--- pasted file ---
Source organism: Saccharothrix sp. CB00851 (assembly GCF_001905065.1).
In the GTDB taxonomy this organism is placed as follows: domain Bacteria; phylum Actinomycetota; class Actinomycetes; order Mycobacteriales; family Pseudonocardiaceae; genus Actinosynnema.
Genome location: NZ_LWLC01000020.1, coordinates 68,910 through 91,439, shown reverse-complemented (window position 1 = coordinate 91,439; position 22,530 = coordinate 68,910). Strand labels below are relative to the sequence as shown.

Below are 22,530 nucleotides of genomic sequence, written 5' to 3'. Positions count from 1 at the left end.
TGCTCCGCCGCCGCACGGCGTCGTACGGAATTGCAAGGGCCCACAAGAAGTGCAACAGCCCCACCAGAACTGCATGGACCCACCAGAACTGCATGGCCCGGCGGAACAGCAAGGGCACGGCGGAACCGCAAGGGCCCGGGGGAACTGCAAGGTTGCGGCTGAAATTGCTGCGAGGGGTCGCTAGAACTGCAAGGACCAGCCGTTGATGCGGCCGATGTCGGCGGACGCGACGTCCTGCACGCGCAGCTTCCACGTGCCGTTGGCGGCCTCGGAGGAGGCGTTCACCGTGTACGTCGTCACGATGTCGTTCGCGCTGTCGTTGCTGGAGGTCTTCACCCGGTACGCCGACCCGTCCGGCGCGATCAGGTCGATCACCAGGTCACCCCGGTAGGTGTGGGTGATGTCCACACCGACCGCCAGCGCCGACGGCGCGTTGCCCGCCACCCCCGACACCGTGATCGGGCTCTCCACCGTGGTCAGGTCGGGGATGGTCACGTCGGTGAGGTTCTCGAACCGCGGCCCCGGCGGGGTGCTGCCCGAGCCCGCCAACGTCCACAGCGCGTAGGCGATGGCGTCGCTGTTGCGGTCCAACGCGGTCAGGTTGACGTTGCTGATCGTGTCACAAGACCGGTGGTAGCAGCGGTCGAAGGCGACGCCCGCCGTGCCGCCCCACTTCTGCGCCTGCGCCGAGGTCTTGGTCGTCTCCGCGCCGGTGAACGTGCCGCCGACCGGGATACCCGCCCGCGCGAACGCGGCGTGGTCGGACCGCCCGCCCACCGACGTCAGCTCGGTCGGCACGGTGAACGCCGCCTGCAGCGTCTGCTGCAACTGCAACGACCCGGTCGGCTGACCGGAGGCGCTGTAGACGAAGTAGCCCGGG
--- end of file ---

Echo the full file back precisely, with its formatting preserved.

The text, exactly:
Source organism: Saccharothrix sp. CB00851 (assembly GCF_001905065.1).
In the GTDB taxonomy this organism is placed as follows: domain Bacteria; phylum Actinomycetota; class Actinomycetes; order Mycobacteriales; family Pseudonocardiaceae; genus Actinosynnema.
Genome location: NZ_LWLC01000020.1, coordinates 68,910 through 91,439, shown reverse-complemented (window position 1 = coordinate 91,439; position 22,530 = coordinate 68,910). Strand labels below are relative to the sequence as shown.

Below are 22,530 nucleotides of genomic sequence, written 5' to 3'. Positions count from 1 at the left end.
TGCTCCGCCGCCGCACGGCGTCGTACGGAATTGCAAGGGCCCACAAGAAGTGCAACAGCCCCACCAGAACTGCATGGACCCACCAGAACTGCATGGCCCGGCGGAACAGCAAGGGCACGGCGGAACCGCAAGGGCCCGGGGGAACTGCAAGGTTGCGGCTGAAATTGCTGCGAGGGGTCGCTAGAACTGCAAGGACCAGCCGTTGATGCGGCCGATGTCGGCGGACGCGACGTCCTGCACGCGCAGCTTCCACGTGCCGTTGGCGGCCTCGGAGGAGGCGTTCACCGTGTACGTCGTCACGATGTCGTTCGCGCTGTCGTTGCTGGAGGTCTTCACCCGGTACGCCGACCCGTCCGGCGCGATCAGGTCGATCACCAGGTCACCCCGGTAGGTGTGGGTGATGTCCACACCGACCGCCAGCGCCGACGGCGCGTTGCCCGCCACCCCCGACACCGTGATCGGGCTCTCCACCGTGGTCAGGTCGGGGATGGTCACGTCGGTGAGGTTCTCGAACCGCGGCCCCGGCGGGGTGCTGCCCGAGCCCGCCAACGTCCACAGCGCGTAGGCGATGGCGTCGCTGTTGCGGTCCAACGCGGTCAGGTTGACGTTGCTGATCGTGTCACAAGACCGGTGGTAGCAGCGGTCGAAGGCGACGCCCGCCGTGCCGCCCCACTTCTGCGCCTGCGCCGAGGTCTTGGTCGTCTCCGCGCCGGTGAACGTGCCGCCGACCGGGATACCCGCCCGCGCGAACGCGGCGTGGTCGGACCGCCCGCCCACCGACGTCAGCTCGGTCGGCACGGTGAACGCCGCCTGCAGCGTCTGCTGCAACTGCAACGACCCGGTCGGCTGACCGGAGGCGCTGTAGACGAAGTAGCCCGGG